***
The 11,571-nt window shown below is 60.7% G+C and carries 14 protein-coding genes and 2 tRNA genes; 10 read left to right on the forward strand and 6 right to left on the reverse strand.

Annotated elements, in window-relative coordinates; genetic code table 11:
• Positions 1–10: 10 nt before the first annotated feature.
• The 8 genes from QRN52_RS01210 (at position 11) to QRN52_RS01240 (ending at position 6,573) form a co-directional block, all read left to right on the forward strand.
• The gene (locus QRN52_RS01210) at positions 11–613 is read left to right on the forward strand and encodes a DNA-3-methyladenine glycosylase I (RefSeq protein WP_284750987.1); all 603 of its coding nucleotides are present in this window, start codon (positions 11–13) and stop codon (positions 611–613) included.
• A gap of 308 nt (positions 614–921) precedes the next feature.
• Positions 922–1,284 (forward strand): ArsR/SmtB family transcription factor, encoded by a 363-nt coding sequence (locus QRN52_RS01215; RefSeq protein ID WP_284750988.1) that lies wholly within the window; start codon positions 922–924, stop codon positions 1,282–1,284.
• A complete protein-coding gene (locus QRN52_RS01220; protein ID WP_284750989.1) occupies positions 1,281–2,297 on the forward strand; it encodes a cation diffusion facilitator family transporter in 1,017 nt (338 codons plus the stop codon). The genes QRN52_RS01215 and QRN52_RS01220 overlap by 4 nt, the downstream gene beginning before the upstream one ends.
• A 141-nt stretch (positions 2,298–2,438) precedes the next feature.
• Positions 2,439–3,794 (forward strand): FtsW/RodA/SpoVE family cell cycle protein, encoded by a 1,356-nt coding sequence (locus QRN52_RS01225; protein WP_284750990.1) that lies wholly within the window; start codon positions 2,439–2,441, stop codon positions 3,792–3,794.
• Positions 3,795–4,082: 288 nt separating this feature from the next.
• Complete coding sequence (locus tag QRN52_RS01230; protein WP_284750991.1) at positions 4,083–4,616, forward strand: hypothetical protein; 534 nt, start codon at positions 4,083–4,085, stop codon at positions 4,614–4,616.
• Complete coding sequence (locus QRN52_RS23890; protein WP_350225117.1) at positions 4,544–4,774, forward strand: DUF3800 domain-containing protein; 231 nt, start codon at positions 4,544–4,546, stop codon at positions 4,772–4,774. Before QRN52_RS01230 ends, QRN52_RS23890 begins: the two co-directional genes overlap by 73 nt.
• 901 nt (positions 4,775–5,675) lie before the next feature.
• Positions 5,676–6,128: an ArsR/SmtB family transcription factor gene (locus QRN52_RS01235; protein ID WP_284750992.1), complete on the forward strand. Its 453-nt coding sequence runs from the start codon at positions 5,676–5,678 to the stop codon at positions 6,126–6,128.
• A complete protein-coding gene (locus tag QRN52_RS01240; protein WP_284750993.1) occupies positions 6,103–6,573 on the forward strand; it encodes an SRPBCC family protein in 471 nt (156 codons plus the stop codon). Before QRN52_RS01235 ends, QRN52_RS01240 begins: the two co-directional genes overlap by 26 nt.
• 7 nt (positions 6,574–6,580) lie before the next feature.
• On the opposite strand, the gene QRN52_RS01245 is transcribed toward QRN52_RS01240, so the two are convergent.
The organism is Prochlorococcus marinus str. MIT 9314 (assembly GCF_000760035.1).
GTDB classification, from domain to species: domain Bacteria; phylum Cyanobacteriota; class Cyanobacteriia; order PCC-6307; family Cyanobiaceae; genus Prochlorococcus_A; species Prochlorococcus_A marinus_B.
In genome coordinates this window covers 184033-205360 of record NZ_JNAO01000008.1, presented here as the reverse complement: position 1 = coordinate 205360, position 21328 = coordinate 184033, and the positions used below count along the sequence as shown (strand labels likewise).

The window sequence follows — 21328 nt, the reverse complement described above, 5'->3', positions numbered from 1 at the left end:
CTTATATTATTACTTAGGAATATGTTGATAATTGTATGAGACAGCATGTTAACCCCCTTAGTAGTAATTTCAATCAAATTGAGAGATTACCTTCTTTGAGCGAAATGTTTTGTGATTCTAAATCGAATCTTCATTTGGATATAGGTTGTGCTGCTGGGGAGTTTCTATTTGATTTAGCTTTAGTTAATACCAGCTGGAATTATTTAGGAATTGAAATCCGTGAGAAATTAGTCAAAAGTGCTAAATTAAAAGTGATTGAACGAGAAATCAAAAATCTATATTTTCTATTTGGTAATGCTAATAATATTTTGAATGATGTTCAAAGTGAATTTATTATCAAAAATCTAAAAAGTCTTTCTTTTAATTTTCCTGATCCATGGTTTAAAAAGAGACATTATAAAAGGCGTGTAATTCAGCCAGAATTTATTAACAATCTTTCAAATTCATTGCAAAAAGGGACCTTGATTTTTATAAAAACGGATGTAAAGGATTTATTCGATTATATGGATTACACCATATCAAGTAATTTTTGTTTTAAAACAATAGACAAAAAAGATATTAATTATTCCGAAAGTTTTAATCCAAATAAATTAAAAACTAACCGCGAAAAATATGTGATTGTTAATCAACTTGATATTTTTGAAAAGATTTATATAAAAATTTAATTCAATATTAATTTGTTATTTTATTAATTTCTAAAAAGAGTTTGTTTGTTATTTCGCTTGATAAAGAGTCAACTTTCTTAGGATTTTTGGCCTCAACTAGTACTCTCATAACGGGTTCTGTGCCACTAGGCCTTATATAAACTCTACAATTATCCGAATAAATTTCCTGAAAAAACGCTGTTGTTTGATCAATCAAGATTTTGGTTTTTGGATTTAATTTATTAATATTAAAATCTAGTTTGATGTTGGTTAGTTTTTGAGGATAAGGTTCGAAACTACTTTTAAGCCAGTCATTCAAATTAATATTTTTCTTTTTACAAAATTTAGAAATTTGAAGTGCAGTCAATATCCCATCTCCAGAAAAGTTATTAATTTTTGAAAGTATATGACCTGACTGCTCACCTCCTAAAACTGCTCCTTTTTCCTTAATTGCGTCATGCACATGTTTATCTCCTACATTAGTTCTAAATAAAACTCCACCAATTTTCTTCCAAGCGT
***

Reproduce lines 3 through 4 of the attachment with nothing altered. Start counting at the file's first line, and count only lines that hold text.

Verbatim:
• Positions 1–10: 10 nt before the first annotated feature.
• The 8 genes from QRN52_RS01210 (at position 11) to QRN52_RS01240 (ending at position 6,573) form a co-directional block, all read left to right on the forward strand.